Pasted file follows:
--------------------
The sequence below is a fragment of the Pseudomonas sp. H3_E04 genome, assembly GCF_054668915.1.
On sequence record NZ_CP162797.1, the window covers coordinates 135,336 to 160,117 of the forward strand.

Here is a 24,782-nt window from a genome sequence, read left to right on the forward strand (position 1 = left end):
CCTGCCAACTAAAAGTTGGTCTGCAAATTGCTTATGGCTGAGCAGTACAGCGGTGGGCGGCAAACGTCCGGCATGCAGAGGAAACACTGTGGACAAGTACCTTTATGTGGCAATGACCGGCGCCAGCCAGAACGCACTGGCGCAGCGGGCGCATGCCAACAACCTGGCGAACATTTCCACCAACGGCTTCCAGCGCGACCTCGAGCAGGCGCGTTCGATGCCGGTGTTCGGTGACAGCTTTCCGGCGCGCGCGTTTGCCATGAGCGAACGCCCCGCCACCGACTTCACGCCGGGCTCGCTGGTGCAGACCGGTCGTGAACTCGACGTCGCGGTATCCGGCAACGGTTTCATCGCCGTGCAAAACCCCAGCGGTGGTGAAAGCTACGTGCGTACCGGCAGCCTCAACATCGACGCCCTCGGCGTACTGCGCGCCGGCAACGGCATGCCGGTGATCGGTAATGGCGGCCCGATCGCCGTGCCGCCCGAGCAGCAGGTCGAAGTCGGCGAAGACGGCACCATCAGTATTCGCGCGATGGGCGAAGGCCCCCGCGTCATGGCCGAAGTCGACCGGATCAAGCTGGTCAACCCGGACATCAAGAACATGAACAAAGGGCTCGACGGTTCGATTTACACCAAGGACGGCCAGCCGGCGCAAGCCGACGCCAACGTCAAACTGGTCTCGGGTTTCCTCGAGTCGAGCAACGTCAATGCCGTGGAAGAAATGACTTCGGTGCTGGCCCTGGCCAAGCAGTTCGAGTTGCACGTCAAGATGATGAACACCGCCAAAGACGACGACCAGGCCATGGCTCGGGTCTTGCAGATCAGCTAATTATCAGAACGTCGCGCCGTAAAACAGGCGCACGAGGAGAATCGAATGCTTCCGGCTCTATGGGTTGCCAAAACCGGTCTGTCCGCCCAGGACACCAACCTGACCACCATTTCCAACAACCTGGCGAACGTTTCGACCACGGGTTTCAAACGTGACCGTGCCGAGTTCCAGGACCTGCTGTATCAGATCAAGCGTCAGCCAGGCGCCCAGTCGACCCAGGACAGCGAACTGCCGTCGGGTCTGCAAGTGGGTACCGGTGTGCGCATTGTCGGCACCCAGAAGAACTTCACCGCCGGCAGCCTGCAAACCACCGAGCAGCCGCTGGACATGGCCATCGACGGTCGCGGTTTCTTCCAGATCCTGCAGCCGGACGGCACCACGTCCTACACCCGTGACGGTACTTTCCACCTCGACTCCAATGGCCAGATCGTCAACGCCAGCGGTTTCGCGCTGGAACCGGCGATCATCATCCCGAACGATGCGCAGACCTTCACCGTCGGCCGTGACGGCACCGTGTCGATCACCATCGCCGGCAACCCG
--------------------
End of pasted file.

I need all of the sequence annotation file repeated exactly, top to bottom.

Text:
The sequence below is a fragment of the Pseudomonas sp. H3_E04 genome, assembly GCF_054668915.1.
On sequence record NZ_CP162797.1, the window covers coordinates 135,336 to 160,117 of the forward strand.

Here is a 24,782-nt window from a genome sequence, read left to right on the forward strand (position 1 = left end):
CCTGCCAACTAAAAGTTGGTCTGCAAATTGCTTATGGCTGAGCAGTACAGCGGTGGGCGGCAAACGTCCGGCATGCAGAGGAAACACTGTGGACAAGTACCTTTATGTGGCAATGACCGGCGCCAGCCAGAACGCACTGGCGCAGCGGGCGCATGCCAACAACCTGGCGAACATTTCCACCAACGGCTTCCAGCGCGACCTCGAGCAGGCGCGTTCGATGCCGGTGTTCGGTGACAGCTTTCCGGCGCGCGCGTTTGCCATGAGCGAACGCCCCGCCACCGACTTCACGCCGGGCTCGCTGGTGCAGACCGGTCGTGAACTCGACGTCGCGGTATCCGGCAACGGTTTCATCGCCGTGCAAAACCCCAGCGGTGGTGAAAGCTACGTGCGTACCGGCAGCCTCAACATCGACGCCCTCGGCGTACTGCGCGCCGGCAACGGCATGCCGGTGATCGGTAATGGCGGCCCGATCGCCGTGCCGCCCGAGCAGCAGGTCGAAGTCGGCGAAGACGGCACCATCAGTATTCGCGCGATGGGCGAAGGCCCCCGCGTCATGGCCGAAGTCGACCGGATCAAGCTGGTCAACCCGGACATCAAGAACATGAACAAAGGGCTCGACGGTTCGATTTACACCAAGGACGGCCAGCCGGCGCAAGCCGACGCCAACGTCAAACTGGTCTCGGGTTTCCTCGAGTCGAGCAACGTCAATGCCGTGGAAGAAATGACTTCGGTGCTGGCCCTGGCCAAGCAGTTCGAGTTGCACGTCAAGATGATGAACACCGCCAAAGACGACGACCAGGCCATGGCTCGGGTCTTGCAGATCAGCTAATTATCAGAACGTCGCGCCGTAAAACAGGCGCACGAGGAGAATCGAATGCTTCCGGCTCTATGGGTTGCCAAAACCGGTCTGTCCGCCCAGGACACCAACCTGACCACCATTTCCAACAACCTGGCGAACGTTTCGACCACGGGTTTCAAACGTGACCGTGCCGAGTTCCAGGACCTGCTGTATCAGATCAAGCGTCAGCCAGGCGCCCAGTCGACCCAGGACAGCGAACTGCCGTCGGGTCTGCAAGTGGGTACCGGTGTGCGCATTGTCGGCACCCAGAAGAACTTCACCGCCGGCAGCCTGCAAACCACCGAGCAGCCGCTGGACATGGCCATCGACGGTCGCGGTTTCTTCCAGATCCTGCAGCCGGACGGCACCACGTCCTACACCCGTGACGGTACTTTCCACCTCGACTCCAATGGCCAGATCGTCAACGCCAGCGGTTTCGCGCTGGAACCGGCGATCATCATCCCGAACGATGCGCAGACCTTCACCGTCGGCCGTGACGGCACCGTGTCGATCACCATCGCCGGCAACCCG